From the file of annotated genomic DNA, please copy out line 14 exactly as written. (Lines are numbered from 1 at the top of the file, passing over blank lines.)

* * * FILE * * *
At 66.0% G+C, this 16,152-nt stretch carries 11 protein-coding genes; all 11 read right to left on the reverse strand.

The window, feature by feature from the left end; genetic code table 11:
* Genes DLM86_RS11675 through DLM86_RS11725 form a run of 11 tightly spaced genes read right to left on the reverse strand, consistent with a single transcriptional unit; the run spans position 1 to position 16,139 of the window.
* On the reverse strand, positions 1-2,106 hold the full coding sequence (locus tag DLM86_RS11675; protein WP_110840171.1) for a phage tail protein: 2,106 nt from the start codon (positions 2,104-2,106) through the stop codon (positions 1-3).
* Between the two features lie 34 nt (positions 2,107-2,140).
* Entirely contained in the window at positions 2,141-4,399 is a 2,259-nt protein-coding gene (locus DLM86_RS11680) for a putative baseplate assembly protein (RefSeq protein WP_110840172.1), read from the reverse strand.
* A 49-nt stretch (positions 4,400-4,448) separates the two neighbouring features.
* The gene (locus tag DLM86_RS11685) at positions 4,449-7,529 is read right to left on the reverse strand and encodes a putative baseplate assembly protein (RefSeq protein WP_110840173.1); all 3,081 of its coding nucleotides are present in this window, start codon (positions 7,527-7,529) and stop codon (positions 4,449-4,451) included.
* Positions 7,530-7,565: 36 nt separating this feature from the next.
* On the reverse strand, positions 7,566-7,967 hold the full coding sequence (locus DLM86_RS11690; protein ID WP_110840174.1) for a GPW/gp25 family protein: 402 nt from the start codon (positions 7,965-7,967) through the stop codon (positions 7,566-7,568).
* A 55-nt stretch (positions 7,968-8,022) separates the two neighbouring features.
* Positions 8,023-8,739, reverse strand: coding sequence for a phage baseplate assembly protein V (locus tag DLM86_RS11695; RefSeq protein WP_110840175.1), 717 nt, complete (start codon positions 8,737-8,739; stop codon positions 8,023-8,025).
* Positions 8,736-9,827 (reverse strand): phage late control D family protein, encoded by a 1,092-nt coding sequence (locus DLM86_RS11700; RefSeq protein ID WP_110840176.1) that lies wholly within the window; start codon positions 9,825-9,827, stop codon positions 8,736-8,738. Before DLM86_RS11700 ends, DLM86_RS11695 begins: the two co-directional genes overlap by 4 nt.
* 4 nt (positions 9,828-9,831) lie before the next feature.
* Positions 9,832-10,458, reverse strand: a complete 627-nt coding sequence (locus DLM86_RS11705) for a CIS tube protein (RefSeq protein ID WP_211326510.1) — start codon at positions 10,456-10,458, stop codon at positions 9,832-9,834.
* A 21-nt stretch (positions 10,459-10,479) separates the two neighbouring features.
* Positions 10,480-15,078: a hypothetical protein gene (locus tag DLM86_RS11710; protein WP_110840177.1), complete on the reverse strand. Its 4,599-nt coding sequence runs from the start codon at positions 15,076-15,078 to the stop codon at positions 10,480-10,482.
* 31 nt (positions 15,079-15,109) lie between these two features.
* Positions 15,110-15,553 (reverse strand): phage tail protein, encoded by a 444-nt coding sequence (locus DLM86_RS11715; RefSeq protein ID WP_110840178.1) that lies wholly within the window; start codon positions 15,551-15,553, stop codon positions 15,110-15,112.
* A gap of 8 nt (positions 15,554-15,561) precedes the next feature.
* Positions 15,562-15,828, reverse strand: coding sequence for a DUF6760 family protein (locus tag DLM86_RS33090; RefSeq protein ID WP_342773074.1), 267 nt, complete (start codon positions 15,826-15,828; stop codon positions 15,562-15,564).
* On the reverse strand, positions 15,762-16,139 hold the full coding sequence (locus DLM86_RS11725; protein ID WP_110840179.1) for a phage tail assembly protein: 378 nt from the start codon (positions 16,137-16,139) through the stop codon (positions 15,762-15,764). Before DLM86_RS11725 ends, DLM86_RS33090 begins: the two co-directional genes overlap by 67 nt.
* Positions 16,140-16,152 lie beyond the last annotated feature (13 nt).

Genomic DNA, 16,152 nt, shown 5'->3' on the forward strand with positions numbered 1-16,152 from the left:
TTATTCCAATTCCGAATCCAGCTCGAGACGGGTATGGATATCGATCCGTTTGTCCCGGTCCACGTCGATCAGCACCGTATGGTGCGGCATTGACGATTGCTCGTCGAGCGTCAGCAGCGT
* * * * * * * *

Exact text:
* 4 nt (positions 9,828-9,831) lie before the next feature.